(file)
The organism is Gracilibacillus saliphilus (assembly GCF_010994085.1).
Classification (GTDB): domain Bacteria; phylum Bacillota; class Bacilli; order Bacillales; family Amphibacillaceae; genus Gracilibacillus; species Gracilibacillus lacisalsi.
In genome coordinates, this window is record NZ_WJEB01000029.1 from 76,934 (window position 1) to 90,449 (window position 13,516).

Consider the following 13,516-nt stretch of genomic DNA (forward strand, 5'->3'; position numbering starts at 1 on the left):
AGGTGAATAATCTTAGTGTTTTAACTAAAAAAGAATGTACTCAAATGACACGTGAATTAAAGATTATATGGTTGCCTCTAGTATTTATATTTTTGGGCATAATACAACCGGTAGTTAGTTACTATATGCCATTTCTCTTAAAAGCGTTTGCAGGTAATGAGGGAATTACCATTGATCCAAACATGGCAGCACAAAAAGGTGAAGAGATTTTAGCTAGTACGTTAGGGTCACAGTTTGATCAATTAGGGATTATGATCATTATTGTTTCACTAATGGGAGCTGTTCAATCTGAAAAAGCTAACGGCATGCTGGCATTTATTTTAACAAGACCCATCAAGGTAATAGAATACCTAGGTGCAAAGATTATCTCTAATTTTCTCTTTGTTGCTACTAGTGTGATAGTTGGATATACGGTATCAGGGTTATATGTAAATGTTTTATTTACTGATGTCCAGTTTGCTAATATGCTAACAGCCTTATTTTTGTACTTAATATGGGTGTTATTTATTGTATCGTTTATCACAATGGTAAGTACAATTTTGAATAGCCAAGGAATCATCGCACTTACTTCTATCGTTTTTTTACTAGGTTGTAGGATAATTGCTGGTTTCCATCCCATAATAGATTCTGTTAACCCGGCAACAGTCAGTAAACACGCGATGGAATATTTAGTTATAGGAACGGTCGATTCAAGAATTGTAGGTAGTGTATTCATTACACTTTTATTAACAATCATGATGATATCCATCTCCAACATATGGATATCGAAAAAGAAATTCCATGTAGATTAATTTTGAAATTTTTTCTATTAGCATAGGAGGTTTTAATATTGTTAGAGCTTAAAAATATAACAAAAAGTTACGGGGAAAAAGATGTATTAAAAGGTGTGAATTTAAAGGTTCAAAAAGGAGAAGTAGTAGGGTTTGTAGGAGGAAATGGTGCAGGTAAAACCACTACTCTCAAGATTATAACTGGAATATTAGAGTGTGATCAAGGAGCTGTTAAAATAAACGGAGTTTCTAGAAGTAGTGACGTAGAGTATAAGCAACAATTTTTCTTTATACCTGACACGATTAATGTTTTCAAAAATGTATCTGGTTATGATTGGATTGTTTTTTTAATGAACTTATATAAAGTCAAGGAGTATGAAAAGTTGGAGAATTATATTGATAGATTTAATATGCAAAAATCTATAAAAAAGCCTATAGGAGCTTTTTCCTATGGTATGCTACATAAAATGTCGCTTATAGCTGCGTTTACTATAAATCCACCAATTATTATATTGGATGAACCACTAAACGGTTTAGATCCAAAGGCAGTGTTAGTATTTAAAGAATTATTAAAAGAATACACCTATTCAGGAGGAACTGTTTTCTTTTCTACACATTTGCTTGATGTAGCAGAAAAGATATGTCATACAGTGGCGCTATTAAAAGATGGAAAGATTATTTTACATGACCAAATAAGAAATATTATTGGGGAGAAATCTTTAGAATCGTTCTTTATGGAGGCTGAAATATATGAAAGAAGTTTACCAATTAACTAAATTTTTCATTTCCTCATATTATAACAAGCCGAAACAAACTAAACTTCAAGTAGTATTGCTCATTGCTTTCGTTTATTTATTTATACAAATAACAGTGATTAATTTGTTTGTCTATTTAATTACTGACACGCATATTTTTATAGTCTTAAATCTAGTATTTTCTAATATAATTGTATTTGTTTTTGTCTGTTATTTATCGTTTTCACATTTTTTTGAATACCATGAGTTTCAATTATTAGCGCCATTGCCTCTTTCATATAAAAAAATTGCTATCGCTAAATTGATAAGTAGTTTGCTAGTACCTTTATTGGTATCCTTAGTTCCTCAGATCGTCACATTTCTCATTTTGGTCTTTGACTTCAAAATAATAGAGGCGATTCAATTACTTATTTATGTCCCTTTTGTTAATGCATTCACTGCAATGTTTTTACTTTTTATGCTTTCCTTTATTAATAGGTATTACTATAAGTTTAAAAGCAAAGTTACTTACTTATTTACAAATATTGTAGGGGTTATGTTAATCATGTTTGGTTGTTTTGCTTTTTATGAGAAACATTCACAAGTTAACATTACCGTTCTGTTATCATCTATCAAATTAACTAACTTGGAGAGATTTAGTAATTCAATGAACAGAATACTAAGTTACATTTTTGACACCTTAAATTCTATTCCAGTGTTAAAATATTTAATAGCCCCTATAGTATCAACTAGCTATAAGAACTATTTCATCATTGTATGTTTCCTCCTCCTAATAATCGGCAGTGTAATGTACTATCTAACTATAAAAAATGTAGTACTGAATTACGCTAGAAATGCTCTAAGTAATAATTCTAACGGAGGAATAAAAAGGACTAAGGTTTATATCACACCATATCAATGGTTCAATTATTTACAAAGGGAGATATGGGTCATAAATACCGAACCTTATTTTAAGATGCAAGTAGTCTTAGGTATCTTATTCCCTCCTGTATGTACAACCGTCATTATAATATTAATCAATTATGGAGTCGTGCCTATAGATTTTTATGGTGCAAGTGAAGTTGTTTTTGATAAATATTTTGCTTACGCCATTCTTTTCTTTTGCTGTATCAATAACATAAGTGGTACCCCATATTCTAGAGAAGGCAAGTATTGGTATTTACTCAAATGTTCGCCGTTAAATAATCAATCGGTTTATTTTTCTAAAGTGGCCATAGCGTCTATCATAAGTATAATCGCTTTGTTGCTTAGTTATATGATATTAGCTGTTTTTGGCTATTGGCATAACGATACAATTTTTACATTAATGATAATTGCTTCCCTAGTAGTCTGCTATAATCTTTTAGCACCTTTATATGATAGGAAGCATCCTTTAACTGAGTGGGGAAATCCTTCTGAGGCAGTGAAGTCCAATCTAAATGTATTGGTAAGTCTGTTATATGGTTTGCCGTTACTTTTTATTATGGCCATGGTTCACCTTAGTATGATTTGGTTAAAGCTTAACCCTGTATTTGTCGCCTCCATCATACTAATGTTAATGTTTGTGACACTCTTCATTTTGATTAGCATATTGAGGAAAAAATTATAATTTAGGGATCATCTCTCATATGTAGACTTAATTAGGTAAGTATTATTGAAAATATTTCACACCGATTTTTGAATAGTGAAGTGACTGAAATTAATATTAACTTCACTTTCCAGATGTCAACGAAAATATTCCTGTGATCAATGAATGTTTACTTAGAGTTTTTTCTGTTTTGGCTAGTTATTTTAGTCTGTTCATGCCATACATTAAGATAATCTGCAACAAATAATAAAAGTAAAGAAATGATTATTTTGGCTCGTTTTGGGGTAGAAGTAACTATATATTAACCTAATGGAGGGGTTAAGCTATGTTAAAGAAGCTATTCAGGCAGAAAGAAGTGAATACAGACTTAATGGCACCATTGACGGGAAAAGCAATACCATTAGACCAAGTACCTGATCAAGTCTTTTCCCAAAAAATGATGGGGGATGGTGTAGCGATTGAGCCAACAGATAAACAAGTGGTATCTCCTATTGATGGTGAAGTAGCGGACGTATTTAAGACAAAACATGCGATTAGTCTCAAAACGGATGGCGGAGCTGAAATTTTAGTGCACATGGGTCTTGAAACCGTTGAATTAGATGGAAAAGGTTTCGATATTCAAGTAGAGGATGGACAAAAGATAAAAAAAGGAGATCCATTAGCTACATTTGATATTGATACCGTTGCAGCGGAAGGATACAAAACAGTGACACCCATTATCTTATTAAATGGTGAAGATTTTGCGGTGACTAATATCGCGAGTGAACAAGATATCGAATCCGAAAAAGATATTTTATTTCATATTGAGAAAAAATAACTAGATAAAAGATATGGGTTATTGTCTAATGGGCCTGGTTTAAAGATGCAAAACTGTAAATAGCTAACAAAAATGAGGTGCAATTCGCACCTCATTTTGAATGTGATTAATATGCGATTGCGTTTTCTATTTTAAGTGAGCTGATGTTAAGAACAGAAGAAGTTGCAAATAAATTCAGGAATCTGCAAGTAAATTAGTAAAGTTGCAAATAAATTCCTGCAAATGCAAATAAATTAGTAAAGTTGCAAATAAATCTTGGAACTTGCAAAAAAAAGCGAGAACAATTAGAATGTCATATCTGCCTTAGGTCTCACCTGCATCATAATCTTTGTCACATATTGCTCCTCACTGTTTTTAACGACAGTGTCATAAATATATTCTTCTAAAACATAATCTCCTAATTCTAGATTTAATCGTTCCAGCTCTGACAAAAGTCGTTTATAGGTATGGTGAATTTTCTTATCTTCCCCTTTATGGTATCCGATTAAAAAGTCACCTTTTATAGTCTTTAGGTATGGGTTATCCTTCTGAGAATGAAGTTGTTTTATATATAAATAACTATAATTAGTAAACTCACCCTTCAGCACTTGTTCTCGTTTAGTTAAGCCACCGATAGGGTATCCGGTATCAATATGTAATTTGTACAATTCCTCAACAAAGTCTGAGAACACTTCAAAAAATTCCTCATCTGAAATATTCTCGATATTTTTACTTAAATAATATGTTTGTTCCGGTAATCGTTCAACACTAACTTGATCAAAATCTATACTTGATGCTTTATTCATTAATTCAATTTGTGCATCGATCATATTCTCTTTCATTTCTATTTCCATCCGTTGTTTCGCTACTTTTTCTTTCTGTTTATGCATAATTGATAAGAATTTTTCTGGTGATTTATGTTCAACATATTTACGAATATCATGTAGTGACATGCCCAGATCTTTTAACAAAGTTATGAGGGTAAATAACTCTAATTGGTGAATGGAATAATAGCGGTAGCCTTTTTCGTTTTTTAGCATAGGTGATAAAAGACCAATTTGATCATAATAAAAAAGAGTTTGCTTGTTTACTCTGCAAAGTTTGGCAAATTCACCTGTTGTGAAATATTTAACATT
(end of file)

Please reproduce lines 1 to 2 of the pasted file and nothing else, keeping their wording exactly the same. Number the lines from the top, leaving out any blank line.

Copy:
The organism is Gracilibacillus saliphilus (assembly GCF_010994085.1).
Classification (GTDB): domain Bacteria; phylum Bacillota; class Bacilli; order Bacillales; family Amphibacillaceae; genus Gracilibacillus; species Gracilibacillus lacisalsi.